The core question in the case was whether the foundation owed any legal duty to Thome, either because it was a not-for-profit corporation, or because of promises that it allegedly made to Thome, or because of “its unique position as the sole arbiter of whether work will be included in Calder’s catalogue raisonné”.
The court concluded that no such duty existed, and also stated that even if it concluded that the work was authentic, it had no authority to compel a private entity such as the Calder Foundation to include the work in the catalogue since it is a voluntary and private undertaking. Therefore, “neither the creation of such a catalogue nor its inclusion or exclusion of particular works creates any legal entitlements or obligations”.
Even if the art market accepts the foundation’s determinations of authenticity as authoritative, “that fact alone does not give a court the right to dictate what the foundation will include in that catalogue, just as no court has the authority to compel a scholarly author of a treatise on Calder to include a listing or discussion of a particular work”.
The court then turned to Thome’s request for a declaratory judgment that the works are authentic. The court ruled that it would be inappropriate as a legal matter, and ineffective as a practical matter, to issue such a determination. The court concluded that this is not the kind of decision that is suitable for a court to make because “art authentication involves the exercise of [an] expert’s informed judgment… is highly subjective, and even highly regarded and knowledgeable experts may disagree on questions of authentication”.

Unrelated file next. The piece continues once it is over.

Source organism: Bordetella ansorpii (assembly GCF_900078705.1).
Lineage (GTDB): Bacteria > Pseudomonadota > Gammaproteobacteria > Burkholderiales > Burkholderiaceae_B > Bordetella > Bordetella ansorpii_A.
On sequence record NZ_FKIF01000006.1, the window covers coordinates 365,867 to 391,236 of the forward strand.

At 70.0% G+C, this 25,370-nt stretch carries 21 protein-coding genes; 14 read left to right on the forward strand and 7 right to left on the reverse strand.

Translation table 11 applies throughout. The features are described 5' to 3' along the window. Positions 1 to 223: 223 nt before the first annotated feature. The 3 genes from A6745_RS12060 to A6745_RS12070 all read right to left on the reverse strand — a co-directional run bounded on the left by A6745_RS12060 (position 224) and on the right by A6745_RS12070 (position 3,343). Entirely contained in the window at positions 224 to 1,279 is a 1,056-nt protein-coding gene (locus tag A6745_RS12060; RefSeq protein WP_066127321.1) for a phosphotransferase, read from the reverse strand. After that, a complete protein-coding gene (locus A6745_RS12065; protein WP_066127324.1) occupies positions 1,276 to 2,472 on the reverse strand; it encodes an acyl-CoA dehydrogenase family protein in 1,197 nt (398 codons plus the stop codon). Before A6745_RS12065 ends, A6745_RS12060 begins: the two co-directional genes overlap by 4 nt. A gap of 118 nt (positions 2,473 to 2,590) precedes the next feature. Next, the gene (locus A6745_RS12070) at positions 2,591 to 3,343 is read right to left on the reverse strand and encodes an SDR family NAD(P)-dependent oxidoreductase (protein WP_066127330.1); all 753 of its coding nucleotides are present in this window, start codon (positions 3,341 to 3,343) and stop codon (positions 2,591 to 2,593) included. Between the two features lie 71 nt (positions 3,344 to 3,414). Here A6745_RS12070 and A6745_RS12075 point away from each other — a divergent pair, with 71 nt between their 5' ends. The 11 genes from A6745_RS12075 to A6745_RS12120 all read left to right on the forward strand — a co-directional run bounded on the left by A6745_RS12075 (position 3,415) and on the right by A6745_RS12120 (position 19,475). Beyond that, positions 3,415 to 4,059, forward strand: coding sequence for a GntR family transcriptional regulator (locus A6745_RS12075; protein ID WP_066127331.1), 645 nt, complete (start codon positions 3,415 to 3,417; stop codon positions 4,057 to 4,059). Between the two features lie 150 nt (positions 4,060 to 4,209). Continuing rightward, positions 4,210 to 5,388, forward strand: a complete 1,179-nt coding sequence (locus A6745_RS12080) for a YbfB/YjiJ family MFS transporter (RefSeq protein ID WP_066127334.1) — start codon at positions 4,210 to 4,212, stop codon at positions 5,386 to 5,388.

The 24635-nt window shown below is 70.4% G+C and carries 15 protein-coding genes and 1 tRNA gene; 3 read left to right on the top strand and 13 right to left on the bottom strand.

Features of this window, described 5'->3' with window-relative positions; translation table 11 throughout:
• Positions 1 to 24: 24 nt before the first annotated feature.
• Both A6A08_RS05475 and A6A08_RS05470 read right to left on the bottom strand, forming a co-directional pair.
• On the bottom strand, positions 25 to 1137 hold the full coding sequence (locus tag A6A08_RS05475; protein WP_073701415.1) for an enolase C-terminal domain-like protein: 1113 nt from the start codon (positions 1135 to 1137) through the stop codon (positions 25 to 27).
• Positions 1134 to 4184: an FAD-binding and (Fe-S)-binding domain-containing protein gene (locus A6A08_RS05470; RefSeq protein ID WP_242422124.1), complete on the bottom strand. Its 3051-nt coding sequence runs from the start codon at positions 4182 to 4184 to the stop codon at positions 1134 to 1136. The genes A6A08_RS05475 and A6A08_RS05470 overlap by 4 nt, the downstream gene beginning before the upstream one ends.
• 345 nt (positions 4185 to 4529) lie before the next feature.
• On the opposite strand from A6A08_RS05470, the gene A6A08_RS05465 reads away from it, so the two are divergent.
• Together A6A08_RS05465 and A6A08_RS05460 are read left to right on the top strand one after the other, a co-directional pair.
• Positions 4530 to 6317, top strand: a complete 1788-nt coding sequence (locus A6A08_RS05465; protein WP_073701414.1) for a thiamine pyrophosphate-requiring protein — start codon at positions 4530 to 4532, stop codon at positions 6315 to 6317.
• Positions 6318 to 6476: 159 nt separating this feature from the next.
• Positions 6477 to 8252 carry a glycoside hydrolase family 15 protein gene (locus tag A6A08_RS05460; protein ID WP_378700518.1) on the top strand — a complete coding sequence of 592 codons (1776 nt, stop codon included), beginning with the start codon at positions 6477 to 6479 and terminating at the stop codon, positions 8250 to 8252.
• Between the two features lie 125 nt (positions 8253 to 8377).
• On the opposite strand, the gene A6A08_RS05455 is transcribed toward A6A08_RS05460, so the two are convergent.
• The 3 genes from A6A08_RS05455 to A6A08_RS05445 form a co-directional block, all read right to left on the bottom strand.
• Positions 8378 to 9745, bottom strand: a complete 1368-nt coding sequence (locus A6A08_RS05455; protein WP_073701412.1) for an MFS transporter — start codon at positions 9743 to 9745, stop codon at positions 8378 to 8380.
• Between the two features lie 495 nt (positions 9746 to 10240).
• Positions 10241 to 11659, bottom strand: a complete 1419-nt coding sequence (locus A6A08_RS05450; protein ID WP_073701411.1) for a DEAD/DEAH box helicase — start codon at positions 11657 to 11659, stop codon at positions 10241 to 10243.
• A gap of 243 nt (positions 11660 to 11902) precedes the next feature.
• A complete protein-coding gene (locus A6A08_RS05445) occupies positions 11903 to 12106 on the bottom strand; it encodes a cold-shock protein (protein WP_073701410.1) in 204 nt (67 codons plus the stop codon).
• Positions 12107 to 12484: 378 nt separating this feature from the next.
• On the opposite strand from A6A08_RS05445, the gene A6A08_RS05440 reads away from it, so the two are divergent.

Without the agreement of a recognised market authority—in this case, the foundation—the opinion of a court will not be accepted as meaningful by the market. The court noted that this was the result in a case from 1993 also involving a Calder, Greenberg Gallery vs Bauman, in which the judge determined that a Calder sculpture was authentic. (In that case, the court was obliged to make the finding of fact in order to adjudicate the rights of the individual parties to the dispute—the current owners, who claimed that they had been sold a forgery, and the former owners, who maintained they had not.) The court’s judgment was not meant to establish the authenticity of the piece to the world at large—and, indeed, did not. Even though the sellers won, the market continued to rely on the buyers’ expert, the late Klaus Perls, who believed the sculpture to be a forgery, and the new owners were left with a virtually valueless work of art. Nineteen years later, it remains unsold.